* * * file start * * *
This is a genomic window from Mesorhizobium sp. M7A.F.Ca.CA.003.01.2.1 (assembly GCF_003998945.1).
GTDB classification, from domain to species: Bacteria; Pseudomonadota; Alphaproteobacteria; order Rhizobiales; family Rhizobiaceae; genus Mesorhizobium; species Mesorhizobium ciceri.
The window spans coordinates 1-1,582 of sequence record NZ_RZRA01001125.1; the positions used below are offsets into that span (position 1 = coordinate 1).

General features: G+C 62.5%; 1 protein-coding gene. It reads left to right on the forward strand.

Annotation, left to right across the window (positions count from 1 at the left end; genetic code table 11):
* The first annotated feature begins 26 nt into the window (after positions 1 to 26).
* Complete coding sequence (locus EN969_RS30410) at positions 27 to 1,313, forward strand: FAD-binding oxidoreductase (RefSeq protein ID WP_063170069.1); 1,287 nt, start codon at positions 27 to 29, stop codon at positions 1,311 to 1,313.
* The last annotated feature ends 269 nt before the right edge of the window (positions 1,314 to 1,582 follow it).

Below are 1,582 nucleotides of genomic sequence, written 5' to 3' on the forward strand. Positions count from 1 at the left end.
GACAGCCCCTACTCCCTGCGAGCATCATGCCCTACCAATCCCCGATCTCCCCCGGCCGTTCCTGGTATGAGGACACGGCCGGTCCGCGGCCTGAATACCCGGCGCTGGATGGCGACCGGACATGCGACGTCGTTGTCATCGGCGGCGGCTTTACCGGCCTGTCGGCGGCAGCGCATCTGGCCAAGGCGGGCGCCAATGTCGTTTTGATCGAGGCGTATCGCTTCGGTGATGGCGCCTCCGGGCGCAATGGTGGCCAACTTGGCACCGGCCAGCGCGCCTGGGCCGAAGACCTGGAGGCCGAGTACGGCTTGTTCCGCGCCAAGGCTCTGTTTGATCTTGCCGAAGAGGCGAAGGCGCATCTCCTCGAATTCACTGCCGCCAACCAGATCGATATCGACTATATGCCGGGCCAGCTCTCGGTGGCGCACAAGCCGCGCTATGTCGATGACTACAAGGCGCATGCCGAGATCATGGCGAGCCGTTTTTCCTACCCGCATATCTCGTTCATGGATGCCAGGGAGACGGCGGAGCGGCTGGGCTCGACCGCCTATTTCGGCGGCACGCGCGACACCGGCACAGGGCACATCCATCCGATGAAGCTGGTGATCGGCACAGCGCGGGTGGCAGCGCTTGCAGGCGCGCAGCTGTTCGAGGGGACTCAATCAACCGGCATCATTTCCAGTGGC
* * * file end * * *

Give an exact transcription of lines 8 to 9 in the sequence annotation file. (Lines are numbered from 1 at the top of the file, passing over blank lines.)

* The last annotated feature ends 269 nt before the right edge of the window (positions 1,314 to 1,582 follow it).

Below are 1,582 nucleotides of genomic sequence, written 5' to 3' on the forward strand. Positions count from 1 at the left end.